Healthcare
Healthcare

Healthcare is the only industry in which internal threat actors are the biggest threat to an organisation, a recent study posits. The "Verizon Protected Health Information Data Breach Report" found 58 percent of healthcare-related cyber-security incidents involved insiders.

Workers driven by financial gains such tax fraud or opening lines of credit with stolen information accounted for 48 percent of those incidents; fun or curiosity in looking up the personal records of celebrities or family members accounted for 31 percent, and simple convenience accounted for 10 percent.

Corrupt insiders weren't the only threat to healthcare organisations. Of the incidents involving malicious code, the report found 70 percent were the result of ransomware, a figure similar across all business sectors.

In addition to the cyber-attacks, the report also found 21 percent of incidents involved lost and stolen laptops containing unencrypted personal health information (PHI) prompting researchers to recommend more employee education to ensure that basic security measures are put in place.

“An overall incident response (IR) plan should be established and include both internal stakeholders as well as external partners in areas of legal guidance and forensic investigative assistance,” researchers said in the report. “The ability to react quickly and efficiently can often make a difference in the level of impact an incident has on an organisation.”

Furthermore improvements should be made in the detection of potential security incidents and/or data, the report said.

To improve the threat landscape in the short run researchers suggested healthcare centres use full disk encryption, routine monitoring of record access, and build resiliency to combat ransomware attacks.

In the US Full Disk Encryption is also a part of the HIPAA Security Rule checklist and would help reduce risks in the event of a stolen laptop. Healthcare centres can also reduce their risks by improving their readiness to confront cyber-threats.

One of the best ways they can ensure they are prepared is by conforming to NIST Cyber-security Framework (CSF). Unfortunately the average NIST CSF conformance is only 45 percent for healthcare organisations, according to CynergisTek's "Improving Readiness: Meeting Cyber Threats" report.

“Assuming that the maximum potential is 100 percent, our average of 45 percent is not a particularly promising sign,” the report said. “While the NIST CSF is only four years old, the HIPAA Security Rule will turn 13 in 2018 and healthcare is still catching up.”

Academic medical centers seems to be on average more compliant with 65 percent followed by health systems at 56 percent, children's hospitals at 50 percent, short term acute care centers at 48 percent, and critical access centers at 18 percent.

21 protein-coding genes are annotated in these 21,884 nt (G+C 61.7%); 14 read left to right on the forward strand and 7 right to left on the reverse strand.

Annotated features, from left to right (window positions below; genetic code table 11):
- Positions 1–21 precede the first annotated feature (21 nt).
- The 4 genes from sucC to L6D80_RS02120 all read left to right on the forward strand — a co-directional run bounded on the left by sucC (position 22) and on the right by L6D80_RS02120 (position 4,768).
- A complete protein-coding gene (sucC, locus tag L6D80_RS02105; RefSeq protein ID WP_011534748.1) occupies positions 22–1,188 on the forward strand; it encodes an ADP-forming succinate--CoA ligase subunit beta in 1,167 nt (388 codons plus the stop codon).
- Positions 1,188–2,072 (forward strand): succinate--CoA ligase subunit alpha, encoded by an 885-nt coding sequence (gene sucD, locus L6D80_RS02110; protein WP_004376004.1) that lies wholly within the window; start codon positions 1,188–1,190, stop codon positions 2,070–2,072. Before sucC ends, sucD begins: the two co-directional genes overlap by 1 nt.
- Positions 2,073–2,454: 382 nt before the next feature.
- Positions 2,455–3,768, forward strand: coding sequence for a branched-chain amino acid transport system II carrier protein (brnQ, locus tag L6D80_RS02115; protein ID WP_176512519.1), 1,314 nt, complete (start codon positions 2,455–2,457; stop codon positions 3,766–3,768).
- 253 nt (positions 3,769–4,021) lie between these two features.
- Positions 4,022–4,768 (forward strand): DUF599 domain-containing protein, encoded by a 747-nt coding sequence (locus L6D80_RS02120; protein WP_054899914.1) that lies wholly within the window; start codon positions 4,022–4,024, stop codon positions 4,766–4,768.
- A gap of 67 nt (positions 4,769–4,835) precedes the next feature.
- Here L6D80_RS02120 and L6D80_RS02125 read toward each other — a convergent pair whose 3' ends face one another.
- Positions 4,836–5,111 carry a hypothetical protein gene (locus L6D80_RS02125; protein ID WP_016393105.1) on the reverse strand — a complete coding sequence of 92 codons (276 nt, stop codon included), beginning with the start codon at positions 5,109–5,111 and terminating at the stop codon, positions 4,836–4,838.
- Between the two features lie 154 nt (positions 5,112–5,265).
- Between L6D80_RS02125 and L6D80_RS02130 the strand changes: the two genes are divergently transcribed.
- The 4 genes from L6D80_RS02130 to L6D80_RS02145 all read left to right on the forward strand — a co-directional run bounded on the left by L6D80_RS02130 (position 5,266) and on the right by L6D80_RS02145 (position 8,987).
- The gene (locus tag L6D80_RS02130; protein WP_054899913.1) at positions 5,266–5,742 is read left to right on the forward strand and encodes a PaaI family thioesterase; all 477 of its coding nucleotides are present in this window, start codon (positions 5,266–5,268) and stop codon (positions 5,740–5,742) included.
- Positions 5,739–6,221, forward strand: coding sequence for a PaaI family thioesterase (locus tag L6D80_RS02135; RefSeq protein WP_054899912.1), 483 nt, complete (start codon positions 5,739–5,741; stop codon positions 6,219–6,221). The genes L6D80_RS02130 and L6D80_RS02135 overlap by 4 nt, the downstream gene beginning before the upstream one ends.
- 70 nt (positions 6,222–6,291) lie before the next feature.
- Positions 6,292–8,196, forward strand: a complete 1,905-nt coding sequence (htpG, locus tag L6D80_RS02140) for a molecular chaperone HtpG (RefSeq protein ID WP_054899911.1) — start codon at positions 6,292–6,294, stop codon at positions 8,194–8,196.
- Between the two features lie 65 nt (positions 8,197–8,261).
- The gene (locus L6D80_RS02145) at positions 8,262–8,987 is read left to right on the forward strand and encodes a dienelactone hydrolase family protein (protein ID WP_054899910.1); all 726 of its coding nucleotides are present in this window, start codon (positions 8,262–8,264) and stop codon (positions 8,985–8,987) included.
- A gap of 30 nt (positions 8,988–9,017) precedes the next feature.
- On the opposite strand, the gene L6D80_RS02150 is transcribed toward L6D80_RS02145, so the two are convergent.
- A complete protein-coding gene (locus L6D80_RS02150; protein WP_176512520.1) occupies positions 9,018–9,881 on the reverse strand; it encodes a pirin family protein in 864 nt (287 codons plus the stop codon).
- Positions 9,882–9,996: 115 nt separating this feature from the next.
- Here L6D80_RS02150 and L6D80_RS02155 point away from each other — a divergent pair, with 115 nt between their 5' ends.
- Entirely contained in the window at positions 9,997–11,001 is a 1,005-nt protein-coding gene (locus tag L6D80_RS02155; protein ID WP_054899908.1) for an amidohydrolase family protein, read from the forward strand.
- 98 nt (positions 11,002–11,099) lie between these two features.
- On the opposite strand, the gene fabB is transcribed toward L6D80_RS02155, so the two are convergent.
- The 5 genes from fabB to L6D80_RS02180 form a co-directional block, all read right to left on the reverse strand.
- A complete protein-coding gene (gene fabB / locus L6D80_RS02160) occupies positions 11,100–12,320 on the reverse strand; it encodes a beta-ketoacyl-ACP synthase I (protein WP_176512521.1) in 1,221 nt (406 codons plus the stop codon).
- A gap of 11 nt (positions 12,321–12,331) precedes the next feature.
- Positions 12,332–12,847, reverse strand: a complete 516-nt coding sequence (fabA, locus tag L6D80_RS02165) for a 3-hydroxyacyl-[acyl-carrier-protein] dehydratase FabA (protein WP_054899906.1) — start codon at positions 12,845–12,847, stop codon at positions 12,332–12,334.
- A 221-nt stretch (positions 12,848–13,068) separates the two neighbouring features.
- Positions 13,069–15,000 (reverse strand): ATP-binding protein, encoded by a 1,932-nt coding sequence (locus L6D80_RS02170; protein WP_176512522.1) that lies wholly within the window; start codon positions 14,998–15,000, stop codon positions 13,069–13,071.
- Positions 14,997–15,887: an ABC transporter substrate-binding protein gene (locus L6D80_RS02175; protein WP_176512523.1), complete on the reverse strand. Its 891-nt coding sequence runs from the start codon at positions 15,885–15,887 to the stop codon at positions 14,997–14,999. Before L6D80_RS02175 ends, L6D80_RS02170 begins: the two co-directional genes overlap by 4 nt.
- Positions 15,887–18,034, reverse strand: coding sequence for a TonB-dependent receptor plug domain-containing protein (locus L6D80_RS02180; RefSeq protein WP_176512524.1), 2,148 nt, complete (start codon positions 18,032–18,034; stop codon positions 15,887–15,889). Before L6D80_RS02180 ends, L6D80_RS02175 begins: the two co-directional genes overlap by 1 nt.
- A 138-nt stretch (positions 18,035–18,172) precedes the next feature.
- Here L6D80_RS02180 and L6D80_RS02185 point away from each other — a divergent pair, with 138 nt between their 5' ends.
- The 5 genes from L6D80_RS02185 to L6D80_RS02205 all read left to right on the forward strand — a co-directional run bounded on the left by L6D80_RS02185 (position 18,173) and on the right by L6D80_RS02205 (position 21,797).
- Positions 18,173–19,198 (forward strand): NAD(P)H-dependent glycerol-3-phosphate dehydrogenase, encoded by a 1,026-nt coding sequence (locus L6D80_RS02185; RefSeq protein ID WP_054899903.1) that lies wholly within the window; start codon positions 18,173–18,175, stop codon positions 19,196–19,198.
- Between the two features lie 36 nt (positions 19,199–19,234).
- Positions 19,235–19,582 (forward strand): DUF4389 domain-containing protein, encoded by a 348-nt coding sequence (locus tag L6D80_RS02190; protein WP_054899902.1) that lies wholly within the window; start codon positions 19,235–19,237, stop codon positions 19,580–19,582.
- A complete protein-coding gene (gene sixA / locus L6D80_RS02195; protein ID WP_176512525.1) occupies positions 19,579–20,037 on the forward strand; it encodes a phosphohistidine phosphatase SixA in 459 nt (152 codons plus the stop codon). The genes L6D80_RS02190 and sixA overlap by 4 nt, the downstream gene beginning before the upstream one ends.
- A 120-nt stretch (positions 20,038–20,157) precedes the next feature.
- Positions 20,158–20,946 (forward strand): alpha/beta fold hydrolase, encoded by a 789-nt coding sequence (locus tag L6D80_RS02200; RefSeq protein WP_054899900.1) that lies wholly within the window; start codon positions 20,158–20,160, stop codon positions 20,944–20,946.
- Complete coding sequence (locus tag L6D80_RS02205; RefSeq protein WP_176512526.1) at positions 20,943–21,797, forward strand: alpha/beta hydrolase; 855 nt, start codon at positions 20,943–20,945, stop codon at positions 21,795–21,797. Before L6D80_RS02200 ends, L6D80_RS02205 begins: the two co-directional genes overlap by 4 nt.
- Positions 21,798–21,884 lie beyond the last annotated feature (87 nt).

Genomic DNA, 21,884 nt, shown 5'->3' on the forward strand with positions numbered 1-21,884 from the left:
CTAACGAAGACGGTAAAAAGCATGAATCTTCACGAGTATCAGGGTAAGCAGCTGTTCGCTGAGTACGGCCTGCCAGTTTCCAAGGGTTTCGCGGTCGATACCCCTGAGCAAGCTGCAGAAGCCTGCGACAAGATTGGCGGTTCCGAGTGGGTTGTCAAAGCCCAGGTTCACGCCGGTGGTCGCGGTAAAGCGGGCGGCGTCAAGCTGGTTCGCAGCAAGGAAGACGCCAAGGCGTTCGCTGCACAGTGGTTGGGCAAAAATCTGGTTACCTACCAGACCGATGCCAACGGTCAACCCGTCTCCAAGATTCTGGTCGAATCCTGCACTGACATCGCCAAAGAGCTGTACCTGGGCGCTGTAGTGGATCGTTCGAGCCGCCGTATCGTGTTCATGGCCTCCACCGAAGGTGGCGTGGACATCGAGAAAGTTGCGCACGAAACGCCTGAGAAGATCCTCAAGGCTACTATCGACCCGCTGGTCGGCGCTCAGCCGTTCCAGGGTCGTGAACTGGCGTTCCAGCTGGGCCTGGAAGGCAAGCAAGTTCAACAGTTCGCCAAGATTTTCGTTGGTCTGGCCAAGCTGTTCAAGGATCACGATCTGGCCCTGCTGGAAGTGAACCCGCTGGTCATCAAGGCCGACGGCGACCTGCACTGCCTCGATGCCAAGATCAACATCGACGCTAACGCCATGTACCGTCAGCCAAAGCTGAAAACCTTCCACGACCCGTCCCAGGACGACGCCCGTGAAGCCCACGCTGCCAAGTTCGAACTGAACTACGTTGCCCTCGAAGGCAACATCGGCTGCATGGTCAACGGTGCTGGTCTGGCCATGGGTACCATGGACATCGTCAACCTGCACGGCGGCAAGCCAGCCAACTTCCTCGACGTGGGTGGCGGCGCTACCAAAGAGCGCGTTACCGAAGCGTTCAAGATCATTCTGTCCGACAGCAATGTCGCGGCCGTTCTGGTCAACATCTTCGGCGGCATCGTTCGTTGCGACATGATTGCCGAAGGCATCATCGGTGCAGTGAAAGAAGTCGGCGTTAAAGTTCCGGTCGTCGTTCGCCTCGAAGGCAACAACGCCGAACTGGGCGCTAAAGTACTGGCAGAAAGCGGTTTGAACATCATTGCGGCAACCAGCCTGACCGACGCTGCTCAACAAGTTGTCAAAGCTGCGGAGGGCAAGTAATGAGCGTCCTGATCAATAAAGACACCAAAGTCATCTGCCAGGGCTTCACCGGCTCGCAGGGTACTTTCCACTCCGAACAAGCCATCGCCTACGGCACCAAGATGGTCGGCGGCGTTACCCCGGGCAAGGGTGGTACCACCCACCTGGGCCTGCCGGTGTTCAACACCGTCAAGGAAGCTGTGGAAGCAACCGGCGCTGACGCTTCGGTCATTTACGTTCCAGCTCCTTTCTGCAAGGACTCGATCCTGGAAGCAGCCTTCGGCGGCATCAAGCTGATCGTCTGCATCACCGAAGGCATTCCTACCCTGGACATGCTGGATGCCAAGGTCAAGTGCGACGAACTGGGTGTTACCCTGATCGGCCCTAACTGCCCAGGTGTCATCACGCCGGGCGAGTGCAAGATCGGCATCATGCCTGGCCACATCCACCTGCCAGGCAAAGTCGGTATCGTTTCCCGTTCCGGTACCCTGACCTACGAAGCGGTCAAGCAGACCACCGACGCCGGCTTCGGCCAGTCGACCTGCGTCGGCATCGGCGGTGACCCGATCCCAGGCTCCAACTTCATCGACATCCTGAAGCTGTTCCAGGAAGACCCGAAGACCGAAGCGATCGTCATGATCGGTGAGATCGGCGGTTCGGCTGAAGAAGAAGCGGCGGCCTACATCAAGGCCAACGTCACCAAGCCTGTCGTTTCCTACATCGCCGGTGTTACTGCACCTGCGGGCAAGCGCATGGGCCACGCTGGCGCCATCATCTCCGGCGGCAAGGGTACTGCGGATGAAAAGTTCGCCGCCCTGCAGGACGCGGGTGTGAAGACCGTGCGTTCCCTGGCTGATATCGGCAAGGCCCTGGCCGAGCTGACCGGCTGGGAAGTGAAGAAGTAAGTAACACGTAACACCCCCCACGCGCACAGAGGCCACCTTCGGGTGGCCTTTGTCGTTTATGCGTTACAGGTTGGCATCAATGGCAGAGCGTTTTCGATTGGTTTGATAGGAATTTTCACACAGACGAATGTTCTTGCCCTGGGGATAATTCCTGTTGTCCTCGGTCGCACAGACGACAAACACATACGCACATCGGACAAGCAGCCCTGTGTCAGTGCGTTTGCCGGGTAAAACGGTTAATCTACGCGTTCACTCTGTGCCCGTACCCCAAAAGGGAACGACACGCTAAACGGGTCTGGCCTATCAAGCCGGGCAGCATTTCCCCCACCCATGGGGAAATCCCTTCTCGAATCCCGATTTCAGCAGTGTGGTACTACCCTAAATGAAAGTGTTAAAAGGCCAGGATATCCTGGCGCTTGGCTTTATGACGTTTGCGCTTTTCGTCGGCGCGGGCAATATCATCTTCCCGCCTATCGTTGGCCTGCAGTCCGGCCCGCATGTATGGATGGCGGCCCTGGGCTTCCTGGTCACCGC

“By hospital type, not surprisingly, the smaller, the lower the level of NIST compliance,” researchers said in the CynergisTek report. “This should be a reminder that we are all connected and while your organisation may have many of the NIST practices and guidelines in place, connecting with organisations that have less security raises your risk.”

While the type of facility made a difference in security, the correlations between budgets and security were a bit more obscure. While as a whole healthcare centers were of greater compliance the higher their budget, there were still discrepancies as centres with budgets less than US$ 50 million (£36 million) which had an average 27 percent conformance rate compared to a 16 percent average conformance rate for orgs with budgets between US$ 50 million (£36 million) and US$ 100 million (£72 million). 

“Organisations with less than US$ 50 million (£36 million) in revenue scored significantly higher than those in the US$ 50 million (£36 million) to US$ 100 million (£72 million) range,” researchers said in the report. “Organisations in the range of US$ 500 million (£362 million) to US$ 1 billion (£700 million) in revenue scored higher than the next two tiers, and higher than any other revenue range.”

Researchers said that organisations must have a response plan in place, defined communication lines among appropriate parties, and the ability to collect and analyse information about the event. In addition they must recover with a coordinated set of restoration activities internally and with external parties that incorporate the lessons learned into an updated recovery plan, the report said.

In separate research the 2018 Thales Healthcare Data Threat Report found that only 30 percent of global healthcare organisations have remained untouched by data breaches. Worryingly 39 percent of these organisations have been breached in the past year alone. The majority of respondents, 70 percent, reported being breached in the past which is a 17 percent increase from 2016.